>mfw pure math autists give me shit for taking biochemistry
>hurr it's an easy science
Half you sperglords would fail the class
And you would fail out of any higher level mathematics autism course, or physics, or engineering or...
Different bases of knowledge. We need biochem fags to discover meds, and shit, just like we need pure math to sperg out and make mathematics that may one day have an application.
As long as you aren't shit at what you do, and you aren't being an autistic biofag doing work that has no medical purpose, then you are doing good work.
Except unfortunately for physicists, employers don't see it that way, and actual chemists have both the breadth and depth of their field that can only reasonably achieved from specialization. It would be nice if physicists could go into fields that are "applied physics", but the whole not specializing in it is a turn off for employers.
My only employers are nature and the cosmos *tips fedora*
those guys are probably from some nonexistent respectful euro unis. yeah i studied chemistry first year it was a lot more challenging than calc II and III.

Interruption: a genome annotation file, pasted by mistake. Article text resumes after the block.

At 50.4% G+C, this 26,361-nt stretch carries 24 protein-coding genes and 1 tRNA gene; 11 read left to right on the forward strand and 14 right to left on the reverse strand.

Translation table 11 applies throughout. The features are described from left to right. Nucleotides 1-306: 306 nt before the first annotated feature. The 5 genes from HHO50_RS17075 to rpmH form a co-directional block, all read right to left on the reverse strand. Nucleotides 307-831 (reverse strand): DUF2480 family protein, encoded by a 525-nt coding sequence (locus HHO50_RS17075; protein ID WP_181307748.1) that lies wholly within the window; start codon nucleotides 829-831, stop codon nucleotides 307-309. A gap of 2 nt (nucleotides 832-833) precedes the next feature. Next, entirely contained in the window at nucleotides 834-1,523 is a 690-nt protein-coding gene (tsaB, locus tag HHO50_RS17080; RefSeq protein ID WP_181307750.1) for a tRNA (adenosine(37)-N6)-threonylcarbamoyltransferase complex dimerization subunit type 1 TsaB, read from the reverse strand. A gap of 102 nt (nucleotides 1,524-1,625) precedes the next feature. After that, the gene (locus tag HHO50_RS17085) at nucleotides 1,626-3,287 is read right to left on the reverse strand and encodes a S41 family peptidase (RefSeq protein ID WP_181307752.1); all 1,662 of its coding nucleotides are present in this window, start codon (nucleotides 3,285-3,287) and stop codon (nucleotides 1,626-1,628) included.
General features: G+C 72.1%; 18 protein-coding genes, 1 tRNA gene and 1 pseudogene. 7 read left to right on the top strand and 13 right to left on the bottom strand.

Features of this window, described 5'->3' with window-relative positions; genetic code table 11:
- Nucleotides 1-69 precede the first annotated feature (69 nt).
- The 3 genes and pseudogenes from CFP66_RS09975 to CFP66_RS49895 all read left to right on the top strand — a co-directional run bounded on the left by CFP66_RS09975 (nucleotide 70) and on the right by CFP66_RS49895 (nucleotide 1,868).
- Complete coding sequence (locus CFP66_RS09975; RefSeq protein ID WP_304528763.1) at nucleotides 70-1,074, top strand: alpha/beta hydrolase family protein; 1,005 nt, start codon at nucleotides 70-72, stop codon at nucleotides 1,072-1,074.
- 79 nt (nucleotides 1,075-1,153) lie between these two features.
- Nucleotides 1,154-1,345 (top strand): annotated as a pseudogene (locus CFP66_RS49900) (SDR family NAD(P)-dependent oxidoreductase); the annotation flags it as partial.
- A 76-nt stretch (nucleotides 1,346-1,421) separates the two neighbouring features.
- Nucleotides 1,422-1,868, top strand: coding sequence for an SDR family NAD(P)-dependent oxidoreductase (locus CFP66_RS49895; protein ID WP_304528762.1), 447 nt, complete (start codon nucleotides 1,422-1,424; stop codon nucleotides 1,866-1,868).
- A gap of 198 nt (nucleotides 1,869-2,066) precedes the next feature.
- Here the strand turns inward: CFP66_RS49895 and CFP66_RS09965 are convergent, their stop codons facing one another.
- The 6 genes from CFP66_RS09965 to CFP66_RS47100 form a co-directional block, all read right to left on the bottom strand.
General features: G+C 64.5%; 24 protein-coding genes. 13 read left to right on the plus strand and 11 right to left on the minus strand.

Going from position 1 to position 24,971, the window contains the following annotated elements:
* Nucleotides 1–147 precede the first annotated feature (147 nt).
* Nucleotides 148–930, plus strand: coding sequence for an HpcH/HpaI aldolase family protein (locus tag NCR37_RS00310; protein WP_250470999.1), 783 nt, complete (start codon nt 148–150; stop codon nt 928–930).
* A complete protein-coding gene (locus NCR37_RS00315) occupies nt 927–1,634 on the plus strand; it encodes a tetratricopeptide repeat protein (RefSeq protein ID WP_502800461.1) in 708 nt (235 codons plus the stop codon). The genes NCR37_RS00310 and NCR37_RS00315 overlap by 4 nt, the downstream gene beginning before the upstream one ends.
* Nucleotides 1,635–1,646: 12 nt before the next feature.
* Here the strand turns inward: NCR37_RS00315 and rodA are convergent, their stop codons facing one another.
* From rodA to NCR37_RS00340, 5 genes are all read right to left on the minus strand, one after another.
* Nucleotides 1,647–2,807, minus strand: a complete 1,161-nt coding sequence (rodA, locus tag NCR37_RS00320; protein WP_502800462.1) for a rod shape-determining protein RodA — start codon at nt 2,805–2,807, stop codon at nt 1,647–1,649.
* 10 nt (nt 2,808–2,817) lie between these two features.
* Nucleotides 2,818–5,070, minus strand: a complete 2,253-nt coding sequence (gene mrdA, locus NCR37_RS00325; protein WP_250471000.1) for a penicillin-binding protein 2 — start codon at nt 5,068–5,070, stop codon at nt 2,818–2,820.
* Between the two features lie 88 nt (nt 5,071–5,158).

yeah i agree with u dude; other sciences have their challenges. i enjoy reading other sciences . a lot of these idiots are just basing their view off purism and muh abstraction. this is coming from a pure maths major.
anyways i dont consider mathematics to be under science and even philosophy. its at its own world/place. its used as a tool for the sciences, eventhough parts of maths is borrowed from philosophy.
sorry for what the autist pure maths majors had done to you.
I'd probably fail quite a number of classes that I didn't have the prerequisites for. Otherwise, no, I wouldn't. I'm a reasonably good student. Not a 4.0 by any means, but anything lower than a B is unacceptable, and B is a "work harder," grade.
Undergrad chem courses are easy, albeit time consuming, and I hope I never have to take another one.
Which employers? Specialization is easy, and your training will "specialize" you for whatever job it is you have to do. What's hard is teaching someone the kind of ingenuity that you learn in maths and physics courses, and biochem majors get to skimp on both of those things.
I'm sorry to hear that anon.
My RA my first few years was a very mellow guy, and a biochem major. He had his giant kabbalah mandala of biochem stuff up on one of his walls, and I was pretty impressed when he indicated that he had to know the entire thing (and all its pathways, relationships etc, I swear, just like kabbalah) cold in order to graduate.
t. math major who washed out of o-chem
>all it is is applied physics
I'm a graduating senior and I will have taken...
12 different lab courses between chem and bio by the time I graduate this semester
Gen chem I + 2
bio lab 1 +2
Organic lab 1 + 2
physics lab 1 + 2
biochem lab 1 + 2
Physical biochemistry lab
that's an assload of practical experience you're missing out on if you think you're a "physicist that can do anything a chemist can do".